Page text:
Once a fractured city divided by an infamous wall, Berlin has morphed into one of Europe’s most vibrant and exciting destinations.
Berlin is also chockfull of interesting and historical sights. To help you decide what attractions are worthy of your itinerary, check out the following list of the best that Berlin has to offer travelers. Of course your, Globus guide will ensure you don’t miss a single high point, but this will help you add a little knowledge in advance for what you’ll experience.
One word of advice–leave a little free time in your schedule. That way you can explore this amazing city at a leisurely pace and really get to know the true Berlin, not just its many attractions.
This 18th-century triumphal arch is one of the world’s most recognizable landmarks. Modeled on the Propylaea of the Acropolis in Athens, the Brandenburg Gate has become a symbol of freedom as well as of unity. It was the site where hundreds of thousands came to celebrate the fall of the Berlin Wall on November 9th, 1989.
And this iconic arch has also served as the backdrop for many famous speeches, including President Ronald Reagan’s 1987 speech in which he famously exhorted, “Mr. Gorbachev, tear down this wall.” On a lighter note, the Brandenburg Gate is also the site of Berlin’s annual New Year’s Eve party, which attracts roughly a million people each year and features a spectacular fireworks display and live bands.
The BBC called it one of the five most underrated countries that you absolutely need to visit.
Checkpoint Charlie was the most famous border crossing between the former East Berlin, the Soviet sector of the city, and West Berlin. It was first established in August 1961 and was one of three American checkpoints built in response to the East Germans building the Berlin Wall.
Checkpoint Charlie was the only place where foreigners and Allied forces and diplomats could enter East Berlin. Today, Checkpoint Charlie has become a popular tourist attraction and an important reminder of the struggles that Berlin had to overcome to become the vibrant city it is today.
What do you do with the remnants of a much-hated wall? How about turning it into the largest open-air mural collection in the world.
That’s what 118 artists from 21 different countries did when they decorated the longest remaining section of the Berlin Wall with more than 100 colorful works of art.
This impressive neo-Renaissance building was first built between 1884 and 1894. It housed the Diet until 1933, when it fell victim to an arson fire. Tragically, Adolf Hitler and the Nazi party used that incident for their own political purposes, claiming that communists had set the fire. Hitler’s cabinet immediately began suspending the rights of its people and press and also began arresting and imprisoning their political opponents.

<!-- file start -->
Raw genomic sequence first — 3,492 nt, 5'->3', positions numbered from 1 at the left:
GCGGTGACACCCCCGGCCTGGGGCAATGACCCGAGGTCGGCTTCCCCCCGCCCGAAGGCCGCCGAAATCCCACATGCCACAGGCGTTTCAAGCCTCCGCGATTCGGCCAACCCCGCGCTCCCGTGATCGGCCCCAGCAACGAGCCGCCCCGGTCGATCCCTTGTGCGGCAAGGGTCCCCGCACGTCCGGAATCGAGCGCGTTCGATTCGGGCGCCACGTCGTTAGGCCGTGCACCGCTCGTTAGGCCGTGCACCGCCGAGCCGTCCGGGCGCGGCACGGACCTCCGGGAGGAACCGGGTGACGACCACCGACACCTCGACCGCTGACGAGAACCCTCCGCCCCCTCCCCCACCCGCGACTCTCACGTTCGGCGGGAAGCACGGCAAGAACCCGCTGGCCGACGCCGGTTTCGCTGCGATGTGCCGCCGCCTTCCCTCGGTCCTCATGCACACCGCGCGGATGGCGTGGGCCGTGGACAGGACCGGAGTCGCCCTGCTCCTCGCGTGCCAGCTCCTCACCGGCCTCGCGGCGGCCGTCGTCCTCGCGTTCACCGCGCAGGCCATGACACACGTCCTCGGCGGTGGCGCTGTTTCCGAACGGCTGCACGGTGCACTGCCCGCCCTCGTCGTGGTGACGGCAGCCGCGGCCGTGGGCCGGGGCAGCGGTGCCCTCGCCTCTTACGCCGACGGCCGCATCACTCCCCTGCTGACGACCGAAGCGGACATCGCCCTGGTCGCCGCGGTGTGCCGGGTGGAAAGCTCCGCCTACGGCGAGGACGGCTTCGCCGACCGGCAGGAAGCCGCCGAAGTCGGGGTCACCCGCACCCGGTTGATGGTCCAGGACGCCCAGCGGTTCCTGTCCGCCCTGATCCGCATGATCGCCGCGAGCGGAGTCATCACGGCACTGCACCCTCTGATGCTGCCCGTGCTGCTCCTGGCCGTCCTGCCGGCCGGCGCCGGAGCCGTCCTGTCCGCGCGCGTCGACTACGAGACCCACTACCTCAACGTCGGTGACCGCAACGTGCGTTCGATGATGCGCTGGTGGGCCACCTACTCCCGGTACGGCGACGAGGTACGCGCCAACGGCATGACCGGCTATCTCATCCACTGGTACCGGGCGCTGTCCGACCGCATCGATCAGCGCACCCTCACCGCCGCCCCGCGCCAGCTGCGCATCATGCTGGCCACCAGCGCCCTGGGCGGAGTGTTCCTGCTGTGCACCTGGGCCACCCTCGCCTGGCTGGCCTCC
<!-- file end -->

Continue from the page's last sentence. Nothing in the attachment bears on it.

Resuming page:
In addition to the fire, the Reichstag also suffered extensive damage during World War II. The Reichstag was eventually restored and, today, it is the meeting place of the Bundestag, the Federal Assembly, which is the lower house of Germany’s national legislature.
The Reichstag is topped by a striking glass dome, which visitors can access via a lift. From this dome, visitors can enjoy magnificent views of the surrounding area. Admission to the Reichstag is free, but advance registration is required.
Built at the end of the 17th century, this beautiful estate was once the summer residence of Sophie Charlotte, the first queen of Prussia. Today, it’s the largest palace in Berlin, and it is also considered by many to be one of the most beautiful in Germany. Rooms are decorated in sumptuous style, and the gardens provide a nice stroll to take in the splendor of this palace which they’ve worked so hard to restore sine WWII.
Charlottenburg Palace also houses many stunning pieces of art, including a large collection of 18th century French paintings as well as Chinese and Japanese porcelain collections.
One of the best ways to really get to know a city is to eat like a local and Berlin makes this easy with several spots where you can enjoy delicious street foods.
Open street markets are also a great place to do a little people watching and to pick up some homemade food items, such as jams and cheeses.
The Kaiser Wilhelm Memorial Church, which was first built between 1891 and 1895, was severely damaged by bombs during World War II. After the war was over, the local government considered demolishing the damaged west tower, which was the only portion of the original church still standing. But Berlin residents fought to preserve the tower. So a compromise was struck. A new church was built alongside the damaged tower, which now houses a memorial hall.
History buffs will love every moment of their time in this city.